Moreover, the content creators also try to come up with new ways of getting the users hooked on their supply. Thus, not only are social media platforms trying to do their best keeping their users engaged, but the content is also becoming increasingly seductive. I you ask me, this is utterly disgusting.

EU has for some time already being preparing legislation in order to regulate the application of AI [6]. The cases in this upcoming legislation that are either prohibited (namely related to surveillance and crowd control) or requiring continuous safety assessment. The later have been defined quite broadly, but none of them cover the use of AI to induce addiction. This is, in my opinion, an important shortcoming of the AI Act, as this kind of application is far from ethical.

It seems that the future rests on the shoulders of parents and teachers. So, what can we do? I can only hope that schools do their part by banning mobile devices altogether. My own responsibility is to start limiting screen time at home and try to wean the kids of TikTok. As an AI professional, I’m embarrassed that it has taken me so long to realize the danger of social media algorithms. I hope it is not too late to start acting accordingly.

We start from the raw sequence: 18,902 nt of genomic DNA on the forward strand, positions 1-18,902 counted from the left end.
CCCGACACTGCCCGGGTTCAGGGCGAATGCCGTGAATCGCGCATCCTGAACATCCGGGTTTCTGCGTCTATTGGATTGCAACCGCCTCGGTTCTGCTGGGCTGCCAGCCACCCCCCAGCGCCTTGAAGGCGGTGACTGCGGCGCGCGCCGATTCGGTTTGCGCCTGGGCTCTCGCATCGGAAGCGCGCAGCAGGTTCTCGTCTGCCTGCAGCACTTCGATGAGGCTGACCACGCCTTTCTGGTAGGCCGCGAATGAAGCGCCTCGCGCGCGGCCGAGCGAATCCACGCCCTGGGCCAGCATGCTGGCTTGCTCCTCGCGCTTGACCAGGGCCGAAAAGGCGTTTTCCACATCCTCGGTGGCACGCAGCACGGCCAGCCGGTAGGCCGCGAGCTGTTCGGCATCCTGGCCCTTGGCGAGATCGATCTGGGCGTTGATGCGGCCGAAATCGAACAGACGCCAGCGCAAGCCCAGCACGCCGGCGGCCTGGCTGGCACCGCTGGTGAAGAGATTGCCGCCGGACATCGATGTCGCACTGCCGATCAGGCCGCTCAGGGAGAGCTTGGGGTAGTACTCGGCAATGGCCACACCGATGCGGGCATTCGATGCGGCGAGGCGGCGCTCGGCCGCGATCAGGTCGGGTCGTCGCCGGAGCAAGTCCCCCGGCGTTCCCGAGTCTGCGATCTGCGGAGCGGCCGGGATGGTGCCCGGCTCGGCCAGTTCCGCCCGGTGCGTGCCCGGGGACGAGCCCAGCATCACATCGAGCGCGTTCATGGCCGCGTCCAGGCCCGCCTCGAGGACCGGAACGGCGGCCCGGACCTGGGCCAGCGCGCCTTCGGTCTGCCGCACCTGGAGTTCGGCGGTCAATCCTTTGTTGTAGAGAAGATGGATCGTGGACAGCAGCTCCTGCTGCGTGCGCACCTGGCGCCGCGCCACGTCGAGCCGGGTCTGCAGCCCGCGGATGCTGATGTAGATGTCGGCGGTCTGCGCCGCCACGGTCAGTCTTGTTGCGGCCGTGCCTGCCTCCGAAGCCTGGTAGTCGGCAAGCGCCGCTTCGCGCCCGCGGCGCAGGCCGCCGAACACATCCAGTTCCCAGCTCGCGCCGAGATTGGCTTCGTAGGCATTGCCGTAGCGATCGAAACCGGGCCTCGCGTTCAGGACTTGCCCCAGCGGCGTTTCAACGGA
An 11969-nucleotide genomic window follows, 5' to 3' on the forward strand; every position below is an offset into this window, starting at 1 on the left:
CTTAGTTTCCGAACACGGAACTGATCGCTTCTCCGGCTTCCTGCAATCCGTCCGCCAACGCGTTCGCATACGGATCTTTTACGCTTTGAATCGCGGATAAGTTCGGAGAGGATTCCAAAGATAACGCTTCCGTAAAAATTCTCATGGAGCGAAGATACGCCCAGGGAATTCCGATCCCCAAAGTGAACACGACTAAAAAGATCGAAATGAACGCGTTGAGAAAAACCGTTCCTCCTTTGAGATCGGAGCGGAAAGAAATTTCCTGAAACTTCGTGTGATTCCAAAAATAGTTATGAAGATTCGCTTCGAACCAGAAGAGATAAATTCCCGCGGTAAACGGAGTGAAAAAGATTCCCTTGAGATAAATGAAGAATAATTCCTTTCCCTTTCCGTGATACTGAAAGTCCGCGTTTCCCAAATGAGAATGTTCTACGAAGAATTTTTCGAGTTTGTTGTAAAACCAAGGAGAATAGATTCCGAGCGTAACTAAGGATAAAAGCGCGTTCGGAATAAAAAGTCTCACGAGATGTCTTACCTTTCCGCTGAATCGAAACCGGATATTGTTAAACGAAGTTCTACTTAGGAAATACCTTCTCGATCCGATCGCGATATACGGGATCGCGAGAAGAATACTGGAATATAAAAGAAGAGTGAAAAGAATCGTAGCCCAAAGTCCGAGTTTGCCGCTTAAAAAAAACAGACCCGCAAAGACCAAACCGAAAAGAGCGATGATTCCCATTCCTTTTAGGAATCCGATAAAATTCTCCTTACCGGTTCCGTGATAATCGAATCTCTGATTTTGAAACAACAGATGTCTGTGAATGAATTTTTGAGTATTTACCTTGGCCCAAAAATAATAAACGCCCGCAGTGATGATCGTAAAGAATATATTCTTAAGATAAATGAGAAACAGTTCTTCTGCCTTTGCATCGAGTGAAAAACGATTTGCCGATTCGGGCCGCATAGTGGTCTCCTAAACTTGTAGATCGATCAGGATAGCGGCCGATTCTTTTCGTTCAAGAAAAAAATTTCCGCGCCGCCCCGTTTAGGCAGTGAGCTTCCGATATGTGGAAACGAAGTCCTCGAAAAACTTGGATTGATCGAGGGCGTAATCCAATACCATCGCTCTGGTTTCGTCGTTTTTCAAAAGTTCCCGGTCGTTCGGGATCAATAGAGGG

While what I have written above is deliberately exaggerated, I have tried to back my claims up with published research. This topic requires more large-scale studies to fully understand what mobile devices and social media is doing to developing brains. Still, it is already clear that their role in the wellbeing of children as well as adults should not be neglected.